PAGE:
Few complaints lodged over privilege tax bills
By Jason C. Mattox

Since letters were sent out to businesses in the City of Batesville which have not paid for their city privilege taxes, employees at city hall have received very few complaints, according to City Clerk Laura Herron.

"At the most we have had 10 people complain about it," Herron said. "Most of the people have been really nice and just wanted to know why they never received a letter."

The Batesville Mayor and Board of Aldermen have met in executive session twice to discuss the matter, but no disciplinary action has been taken.

The unpaid privilege taxes were discovered during a routine audit by the Will Polk and Associates accounting firm and determined to have stemmed from a computer and personnel mistake, accountant Bill Crawford stated during a meeting Jan. 2.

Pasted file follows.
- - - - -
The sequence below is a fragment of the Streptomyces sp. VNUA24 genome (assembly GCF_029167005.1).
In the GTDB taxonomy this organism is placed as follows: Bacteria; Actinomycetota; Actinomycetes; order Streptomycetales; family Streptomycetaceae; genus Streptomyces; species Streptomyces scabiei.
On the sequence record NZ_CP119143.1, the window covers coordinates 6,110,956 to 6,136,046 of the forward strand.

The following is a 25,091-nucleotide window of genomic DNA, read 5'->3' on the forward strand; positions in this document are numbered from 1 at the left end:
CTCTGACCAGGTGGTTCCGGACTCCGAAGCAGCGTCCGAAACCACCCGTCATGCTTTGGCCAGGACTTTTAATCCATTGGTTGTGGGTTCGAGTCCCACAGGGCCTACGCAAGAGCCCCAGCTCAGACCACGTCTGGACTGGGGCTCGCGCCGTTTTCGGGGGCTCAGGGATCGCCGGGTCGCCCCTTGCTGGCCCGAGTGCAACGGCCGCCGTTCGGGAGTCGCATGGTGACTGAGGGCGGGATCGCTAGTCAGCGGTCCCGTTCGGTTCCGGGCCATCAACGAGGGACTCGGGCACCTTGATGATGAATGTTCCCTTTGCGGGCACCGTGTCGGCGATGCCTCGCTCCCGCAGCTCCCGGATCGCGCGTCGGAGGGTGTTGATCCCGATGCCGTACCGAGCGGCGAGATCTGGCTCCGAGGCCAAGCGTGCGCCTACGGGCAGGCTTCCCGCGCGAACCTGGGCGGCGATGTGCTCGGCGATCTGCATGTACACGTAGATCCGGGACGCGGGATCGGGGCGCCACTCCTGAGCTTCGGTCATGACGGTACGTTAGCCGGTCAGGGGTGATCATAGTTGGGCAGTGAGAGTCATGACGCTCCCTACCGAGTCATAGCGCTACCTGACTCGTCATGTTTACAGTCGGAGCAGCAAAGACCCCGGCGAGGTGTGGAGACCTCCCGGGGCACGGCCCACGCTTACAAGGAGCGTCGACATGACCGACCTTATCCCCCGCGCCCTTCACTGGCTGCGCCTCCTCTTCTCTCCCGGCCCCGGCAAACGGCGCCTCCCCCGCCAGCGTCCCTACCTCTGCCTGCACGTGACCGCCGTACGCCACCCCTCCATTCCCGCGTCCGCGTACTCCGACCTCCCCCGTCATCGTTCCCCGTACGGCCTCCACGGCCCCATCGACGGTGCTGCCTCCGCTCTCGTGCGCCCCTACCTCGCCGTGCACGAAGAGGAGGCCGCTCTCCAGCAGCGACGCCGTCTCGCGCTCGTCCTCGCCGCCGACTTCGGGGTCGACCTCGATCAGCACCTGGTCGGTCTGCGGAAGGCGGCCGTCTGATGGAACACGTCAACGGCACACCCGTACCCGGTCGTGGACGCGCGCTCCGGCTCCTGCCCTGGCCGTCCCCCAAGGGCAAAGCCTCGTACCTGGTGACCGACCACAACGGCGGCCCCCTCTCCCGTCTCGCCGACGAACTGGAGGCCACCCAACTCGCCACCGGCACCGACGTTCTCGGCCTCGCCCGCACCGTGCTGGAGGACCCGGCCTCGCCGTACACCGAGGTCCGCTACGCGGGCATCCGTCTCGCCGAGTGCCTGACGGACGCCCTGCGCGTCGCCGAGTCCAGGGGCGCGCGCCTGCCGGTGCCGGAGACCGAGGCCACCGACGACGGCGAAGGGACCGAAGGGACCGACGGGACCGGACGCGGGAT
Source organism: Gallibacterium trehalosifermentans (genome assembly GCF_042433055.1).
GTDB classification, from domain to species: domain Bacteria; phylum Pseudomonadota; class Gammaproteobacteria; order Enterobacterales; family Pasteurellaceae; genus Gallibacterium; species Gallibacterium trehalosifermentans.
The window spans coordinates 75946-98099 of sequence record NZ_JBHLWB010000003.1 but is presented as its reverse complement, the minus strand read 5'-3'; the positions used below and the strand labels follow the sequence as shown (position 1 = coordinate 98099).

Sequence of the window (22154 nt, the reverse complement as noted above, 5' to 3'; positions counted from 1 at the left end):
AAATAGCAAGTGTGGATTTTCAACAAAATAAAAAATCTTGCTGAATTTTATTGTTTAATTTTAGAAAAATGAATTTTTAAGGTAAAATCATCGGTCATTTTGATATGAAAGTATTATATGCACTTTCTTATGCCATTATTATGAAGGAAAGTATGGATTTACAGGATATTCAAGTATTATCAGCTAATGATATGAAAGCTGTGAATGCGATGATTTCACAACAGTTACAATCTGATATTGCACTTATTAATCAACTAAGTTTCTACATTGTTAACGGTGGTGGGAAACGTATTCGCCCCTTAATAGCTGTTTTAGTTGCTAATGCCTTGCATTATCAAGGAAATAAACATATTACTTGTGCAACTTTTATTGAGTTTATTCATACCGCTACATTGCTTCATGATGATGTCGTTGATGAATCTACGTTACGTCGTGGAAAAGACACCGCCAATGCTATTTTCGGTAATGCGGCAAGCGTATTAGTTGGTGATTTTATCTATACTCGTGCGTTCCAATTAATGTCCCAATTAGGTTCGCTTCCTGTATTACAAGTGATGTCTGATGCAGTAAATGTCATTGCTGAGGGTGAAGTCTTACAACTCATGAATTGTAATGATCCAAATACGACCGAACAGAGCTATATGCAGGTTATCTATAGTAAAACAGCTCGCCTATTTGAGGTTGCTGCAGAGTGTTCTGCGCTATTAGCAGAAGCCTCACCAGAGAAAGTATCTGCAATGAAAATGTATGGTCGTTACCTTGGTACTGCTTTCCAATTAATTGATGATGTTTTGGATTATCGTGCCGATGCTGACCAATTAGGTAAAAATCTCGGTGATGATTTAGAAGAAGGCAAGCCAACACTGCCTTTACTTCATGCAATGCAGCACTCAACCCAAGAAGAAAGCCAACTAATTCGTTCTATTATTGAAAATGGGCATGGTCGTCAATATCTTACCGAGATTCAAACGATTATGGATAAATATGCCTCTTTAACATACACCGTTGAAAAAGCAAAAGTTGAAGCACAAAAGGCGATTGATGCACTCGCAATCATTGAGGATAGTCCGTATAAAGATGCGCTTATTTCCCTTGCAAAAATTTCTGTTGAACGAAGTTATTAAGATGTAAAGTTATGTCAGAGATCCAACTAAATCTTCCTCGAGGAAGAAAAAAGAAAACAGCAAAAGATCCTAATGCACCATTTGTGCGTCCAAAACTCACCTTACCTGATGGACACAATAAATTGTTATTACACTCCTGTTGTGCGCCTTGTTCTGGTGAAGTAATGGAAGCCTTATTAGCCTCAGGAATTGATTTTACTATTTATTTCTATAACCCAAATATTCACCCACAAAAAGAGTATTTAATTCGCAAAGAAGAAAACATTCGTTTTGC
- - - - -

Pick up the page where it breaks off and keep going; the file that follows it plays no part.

Following that meeting, a form letter was sent specifying for what years a business owed, and the amount. The letter instructed recipients to pay taxes by Jan. 31 to avoid further penalties.

"That has been the biggest complaint," Herron said. "They don’t mind paying the taxes, but they don’t think they should have to pay the penalties."

Herron said a conversation with the office of Attorney General Jim Hood let the city know they could not forgive the penalties.

"This is just like people that don’t pay their ad valorem taxes," she said. "When they don’t pay we assess penalties, and this works the same way."

Permits range from $20 to $1,840 and vary in between based on accessed value of inventory in the business.

The city can legally go back seven years and assess taxes and penalties for businesses that have not paid the taxes.